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By James S. Newman, FACP
My name is Mildred Admittalot. You might have been my doctor once, or a doctor to someone like me. I'm 78 and have diabetes, congestive heart failure, atrial fibrillation and chronic kidney disease. I'm on a bucketload of medicines. I've tried to take care of myself, but when I was young there were no fancy insulins or glycohemoglobin levels, and everybody smoked. I was too busy having fun, being a mom and working to worry about how healthy I'd be when I turned 70. That's just the way it is, spilt milk and all that.
It seems like I'm always getting admitted to the hospital. You might call me a frequent flier, but nobody's offered me any points so far, and believe me, there are plenty of other places I'd rather travel to than a hospital.
Courtesy of James S. Newman.
The emergency department seemed unusually busy as I was rolled in this last time. I'd gotten short of breath after a weekend with my family. Probably too much ham and other yummy but salty items. I'd taken an extra dose of furosemide, but I could see the writing on the wall and figured I'd better get seen before it was too late. I'm a full code girl—no bones about it.
There was a sense of havoc in the ED. The nurse checking me in rolled her eyes when I asked why things seemed so chaotic. The answer was simple: new interns. It was July.
Soon an intern stood by my bed. She looked frazzled, and like a deer in headlights. I waved her over. I was glad to have oxygen running, since the nurse had put me on a 3-liter nasal cannula. I asked her if she wanted to take my history. She stepped closer. She asked what brought me here, and I laid it out concisely for her. I was short of breath and had also noted some dysuria. I made sure she had my history and meds straight.
Then I suggested she examine me. She wrapped the cuff really tightly around my arm and pumped it up so high I thought my hand would explode. She fumbled with the cuff. I told her to turn the little wheelie-knob. She did and the pressure slowly dropped. I asked her if she heard my bibasilar rales, my irregularly irregular rate and my systolic murmur, and whether she had noted my pedal edema. She scribbled notes furiously.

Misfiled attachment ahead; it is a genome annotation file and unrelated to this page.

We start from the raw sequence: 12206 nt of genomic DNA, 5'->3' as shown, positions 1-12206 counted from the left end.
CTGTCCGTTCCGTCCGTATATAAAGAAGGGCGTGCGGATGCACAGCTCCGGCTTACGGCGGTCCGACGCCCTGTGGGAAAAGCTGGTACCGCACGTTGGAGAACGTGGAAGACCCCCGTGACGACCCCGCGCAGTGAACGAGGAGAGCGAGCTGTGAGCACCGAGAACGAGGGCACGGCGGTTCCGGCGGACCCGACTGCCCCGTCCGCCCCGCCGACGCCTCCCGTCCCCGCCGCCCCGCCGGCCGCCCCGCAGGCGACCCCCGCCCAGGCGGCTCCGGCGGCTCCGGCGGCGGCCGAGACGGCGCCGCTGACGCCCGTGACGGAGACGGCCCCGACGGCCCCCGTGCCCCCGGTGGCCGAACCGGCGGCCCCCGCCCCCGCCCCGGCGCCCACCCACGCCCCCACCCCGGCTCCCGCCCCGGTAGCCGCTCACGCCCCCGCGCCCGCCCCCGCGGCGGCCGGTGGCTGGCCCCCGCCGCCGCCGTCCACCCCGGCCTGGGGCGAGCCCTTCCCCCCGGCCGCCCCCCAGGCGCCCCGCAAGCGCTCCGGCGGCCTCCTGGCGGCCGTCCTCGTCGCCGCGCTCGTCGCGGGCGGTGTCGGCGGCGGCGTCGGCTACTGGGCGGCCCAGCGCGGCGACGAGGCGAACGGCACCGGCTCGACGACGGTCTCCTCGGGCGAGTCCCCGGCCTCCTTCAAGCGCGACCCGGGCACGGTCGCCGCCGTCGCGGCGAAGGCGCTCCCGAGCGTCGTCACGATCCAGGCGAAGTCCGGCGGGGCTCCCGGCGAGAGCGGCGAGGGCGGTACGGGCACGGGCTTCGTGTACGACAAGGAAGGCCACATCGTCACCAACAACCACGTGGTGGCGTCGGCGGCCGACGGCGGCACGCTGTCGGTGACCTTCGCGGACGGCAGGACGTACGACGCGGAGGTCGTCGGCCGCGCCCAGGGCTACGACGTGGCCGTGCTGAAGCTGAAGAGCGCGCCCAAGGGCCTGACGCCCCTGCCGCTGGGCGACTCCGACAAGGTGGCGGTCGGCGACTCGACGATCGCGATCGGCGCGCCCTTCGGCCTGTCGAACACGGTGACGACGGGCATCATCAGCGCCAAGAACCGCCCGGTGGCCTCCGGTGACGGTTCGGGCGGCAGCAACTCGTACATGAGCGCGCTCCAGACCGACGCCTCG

Then I suggested she give me some IV furosemide, since I was feeling pretty bad. She dropped her notebook as she pulled it from her pocket. She began looking up the dosage. I suggested 80 mg. While she was at it, I suggested she check my INR and electrolytes, and get an EKG and a chest X-ray. My potassium was not in the just-right zone, and I was admitted.
I arrived on the telemetry unit. The transport person was new, and at first we took the wrong elevator, but I eventually directed him to the right ward. Thankfully the nurse was experienced. She had taken care of me before and greeted me warmly but with a slight tone of disappointment. She asked if I had been compliant with my meds and diet. I tried to change the subject.
An intern stalked in, interrupting the conversation. He did not introduce himself, but leaned over me and began to auscultate. I stopped him cold and looked him in the eyes. I told him my name and asked his. He grumbled “Doctor Something or other.” I could not catch it. And again he leaned over me, pulling my gown aside to listen to my heart...and again I stopped him with a hand wrapped around his stethoscope. He was stunned. I had touched his scope! I could see his thoughts playing across his face: He was the intern and he was in charge.